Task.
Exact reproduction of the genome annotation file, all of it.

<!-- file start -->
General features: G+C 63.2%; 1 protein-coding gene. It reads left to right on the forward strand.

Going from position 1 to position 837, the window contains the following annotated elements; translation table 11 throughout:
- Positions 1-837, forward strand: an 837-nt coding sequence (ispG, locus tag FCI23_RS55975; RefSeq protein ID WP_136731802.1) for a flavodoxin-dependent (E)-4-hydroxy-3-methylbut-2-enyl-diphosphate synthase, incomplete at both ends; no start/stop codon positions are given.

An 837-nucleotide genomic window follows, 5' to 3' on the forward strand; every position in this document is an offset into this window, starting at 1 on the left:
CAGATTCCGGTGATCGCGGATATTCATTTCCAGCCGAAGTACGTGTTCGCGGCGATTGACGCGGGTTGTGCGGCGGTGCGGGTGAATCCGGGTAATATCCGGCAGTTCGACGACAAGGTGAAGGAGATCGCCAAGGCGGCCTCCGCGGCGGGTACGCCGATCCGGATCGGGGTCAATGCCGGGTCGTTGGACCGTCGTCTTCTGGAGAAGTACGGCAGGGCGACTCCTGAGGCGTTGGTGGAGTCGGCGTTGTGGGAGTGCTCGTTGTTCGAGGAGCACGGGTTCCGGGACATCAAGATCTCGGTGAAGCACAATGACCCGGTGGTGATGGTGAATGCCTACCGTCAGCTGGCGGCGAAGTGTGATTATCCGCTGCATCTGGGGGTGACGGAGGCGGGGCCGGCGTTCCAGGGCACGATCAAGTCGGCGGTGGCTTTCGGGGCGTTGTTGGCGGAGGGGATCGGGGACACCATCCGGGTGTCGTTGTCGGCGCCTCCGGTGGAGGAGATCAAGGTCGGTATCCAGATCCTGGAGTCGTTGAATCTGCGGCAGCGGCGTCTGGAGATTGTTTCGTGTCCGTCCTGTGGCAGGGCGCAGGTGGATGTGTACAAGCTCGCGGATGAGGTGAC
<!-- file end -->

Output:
General features: G+C 63.2%; 1 protein-coding gene. It reads left to right on the forward strand.

Going from position 1 to position 837, the window contains the following annotated elements; translation table 11 throughout:
- Positions 1-837, forward strand: an 837-nt coding sequence (ispG, locus tag FCI23_RS55975; RefSeq protein ID WP_136731802.1) for a flavodoxin-dependent (E)-4-hydroxy-3-methylbut-2-enyl-diphosphate synthase, incomplete at both ends; no start/stop codon positions are given.

An 837-nucleotide genomic window follows, 5' to 3' on the forward strand; every position in this document is an offset into this window, starting at 1 on the left:
CAGATTCCGGTGATCGCGGATATTCATTTCCAGCCGAAGTACGTGTTCGCGGCGATTGACGCGGGTTGTGCGGCGGTGCGGGTGAATCCGGGTAATATCCGGCAGTTCGACGACAAGGTGAAGGAGATCGCCAAGGCGGCCTCCGCGGCGGGTACGCCGATCCGGATCGGGGTCAATGCCGGGTCGTTGGACCGTCGTCTTCTGGAGAAGTACGGCAGGGCGACTCCTGAGGCGTTGGTGGAGTCGGCGTTGTGGGAGTGCTCGTTGTTCGAGGAGCACGGGTTCCGGGACATCAAGATCTCGGTGAAGCACAATGACCCGGTGGTGATGGTGAATGCCTACCGTCAGCTGGCGGCGAAGTGTGATTATCCGCTGCATCTGGGGGTGACGGAGGCGGGGCCGGCGTTCCAGGGCACGATCAAGTCGGCGGTGGCTTTCGGGGCGTTGTTGGCGGAGGGGATCGGGGACACCATCCGGGTGTCGTTGTCGGCGCCTCCGGTGGAGGAGATCAAGGTCGGTATCCAGATCCTGGAGTCGTTGAATCTGCGGCAGCGGCGTCTGGAGATTGTTTCGTGTCCGTCCTGTGGCAGGGCGCAGGTGGATGTGTACAAGCTCGCGGATGAGGTGAC